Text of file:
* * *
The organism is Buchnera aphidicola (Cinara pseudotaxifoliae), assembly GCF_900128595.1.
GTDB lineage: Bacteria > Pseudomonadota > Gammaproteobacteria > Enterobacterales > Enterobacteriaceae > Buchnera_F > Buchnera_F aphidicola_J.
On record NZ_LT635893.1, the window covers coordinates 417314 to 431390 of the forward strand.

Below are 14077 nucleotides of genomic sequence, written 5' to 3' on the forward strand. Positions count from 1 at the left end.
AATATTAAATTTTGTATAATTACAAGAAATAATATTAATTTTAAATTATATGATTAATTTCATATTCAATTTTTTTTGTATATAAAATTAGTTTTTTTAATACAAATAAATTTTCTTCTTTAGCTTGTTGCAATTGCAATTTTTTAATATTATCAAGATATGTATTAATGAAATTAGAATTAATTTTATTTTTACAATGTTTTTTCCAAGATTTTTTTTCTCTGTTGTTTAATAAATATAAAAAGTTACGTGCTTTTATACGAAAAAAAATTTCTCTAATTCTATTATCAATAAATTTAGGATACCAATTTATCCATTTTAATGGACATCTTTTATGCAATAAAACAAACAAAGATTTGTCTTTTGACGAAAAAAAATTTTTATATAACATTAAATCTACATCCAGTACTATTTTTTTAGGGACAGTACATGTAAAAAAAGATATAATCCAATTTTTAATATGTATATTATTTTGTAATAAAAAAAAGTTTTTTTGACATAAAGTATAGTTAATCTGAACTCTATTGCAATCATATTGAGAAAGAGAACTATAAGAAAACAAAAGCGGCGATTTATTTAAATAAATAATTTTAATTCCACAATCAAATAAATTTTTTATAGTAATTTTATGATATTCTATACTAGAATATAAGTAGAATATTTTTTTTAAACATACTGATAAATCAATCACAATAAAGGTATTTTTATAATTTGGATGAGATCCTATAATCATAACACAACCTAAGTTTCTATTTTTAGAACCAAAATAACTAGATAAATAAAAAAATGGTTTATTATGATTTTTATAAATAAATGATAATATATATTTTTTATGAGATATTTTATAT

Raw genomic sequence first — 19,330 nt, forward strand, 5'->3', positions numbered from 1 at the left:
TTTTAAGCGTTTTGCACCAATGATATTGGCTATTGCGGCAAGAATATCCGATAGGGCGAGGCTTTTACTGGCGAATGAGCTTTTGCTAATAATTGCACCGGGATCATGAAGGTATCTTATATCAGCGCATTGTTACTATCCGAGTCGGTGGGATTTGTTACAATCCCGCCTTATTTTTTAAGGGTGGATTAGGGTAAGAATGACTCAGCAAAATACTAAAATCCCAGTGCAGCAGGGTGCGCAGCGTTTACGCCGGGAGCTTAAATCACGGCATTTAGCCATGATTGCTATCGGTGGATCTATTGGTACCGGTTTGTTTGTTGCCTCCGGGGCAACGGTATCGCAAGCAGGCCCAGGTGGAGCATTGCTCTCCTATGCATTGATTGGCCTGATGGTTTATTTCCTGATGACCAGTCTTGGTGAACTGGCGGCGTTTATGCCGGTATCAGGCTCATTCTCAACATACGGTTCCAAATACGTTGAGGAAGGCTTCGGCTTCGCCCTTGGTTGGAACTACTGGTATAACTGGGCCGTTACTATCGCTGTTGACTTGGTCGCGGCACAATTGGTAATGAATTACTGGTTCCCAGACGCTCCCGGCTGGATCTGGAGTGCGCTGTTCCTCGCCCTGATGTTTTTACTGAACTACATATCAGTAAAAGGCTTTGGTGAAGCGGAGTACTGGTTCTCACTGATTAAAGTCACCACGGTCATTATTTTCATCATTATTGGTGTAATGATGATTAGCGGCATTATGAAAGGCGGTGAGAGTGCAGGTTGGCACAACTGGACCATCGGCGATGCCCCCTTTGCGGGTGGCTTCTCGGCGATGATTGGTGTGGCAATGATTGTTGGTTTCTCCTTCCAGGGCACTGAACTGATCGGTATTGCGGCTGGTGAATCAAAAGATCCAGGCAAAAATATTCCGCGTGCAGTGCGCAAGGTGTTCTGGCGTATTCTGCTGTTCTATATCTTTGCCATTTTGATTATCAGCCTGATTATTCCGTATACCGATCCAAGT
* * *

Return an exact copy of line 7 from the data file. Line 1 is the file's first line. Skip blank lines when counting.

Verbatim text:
TTTTAAGCGTTTTGCACCAATGATATTGGCTATTGCGGCAAGAATATCCGATAGGGCGAGGCTTTTACTGGCGAATGAGCTTTTGCTAATAATTGCACCGGGATCATGAAGGTATCTTATATCAGCGCATTGTTACTATCCGAGTCGGTGGGATTTGTTACAATCCCGCCTTATTTTTTAAGGGTGGATTAGGGTAAGAATGACTCAGCAAAATACTAAAATCCCAGTGCAGCAGGGTGCGCAGCGTTTACGCCGGGAGCTTAAATCACGGCATTTAGCCATGATTGCTATCGGTGGATCTATTGGTACCGGTTTGTTTGTTGCCTCCGGGGCAACGGTATCGCAAGCAGGCCCAGGTGGAGCATTGCTCTCCTATGCATTGATTGGCCTGATGGTTTATTTCCTGATGACCAGTCTTGGTGAACTGGCGGCGTTTATGCCGGTATCAGGCTCATTCTCAACATACGGTTCCAAATACGTTGAGGAAGGCTTCGGCTTCGCCCTTGGTTGGAACTACTGGTATAACTGGGCCGTTACTATCGCTGTTGACTTGGTCGCGGCACAATTGGTAATGAATTACTGGTTCCCAGACGCTCCCGGCTGGATCTGGAGTGCGCTGTTCCTCGCCCTGATGTTTTTACTGAACTACATATCAGTAAAAGGCTTTGGTGAAGCGGAGTACTGGTTCTCACTGATTAAAGTCACCACGGTCATTATTTTCATCATTATTGGTGTAATGATGATTAGCGGCATTATGAAAGGCGGTGAGAGTGCAGGTTGGCACAACTGGACCATCGGCGATGCCCCCTTTGCGGGTGGCTTCTCGGCGATGATTGGTGTGGCAATGATTGTTGGTTTCTCCTTCCAGGGCACTGAACTGATCGGTATTGCGGCTGGTGAATCAAAAGATCCAGGCAAAAATATTCCGCGTGCAGTGCGCAAGGTGTTCTGGCGTATTCTGCTGTTCTATATCTTTGCCATTTTGATTATCAGCCTGATTATTCCGTATACCGATCCAAGT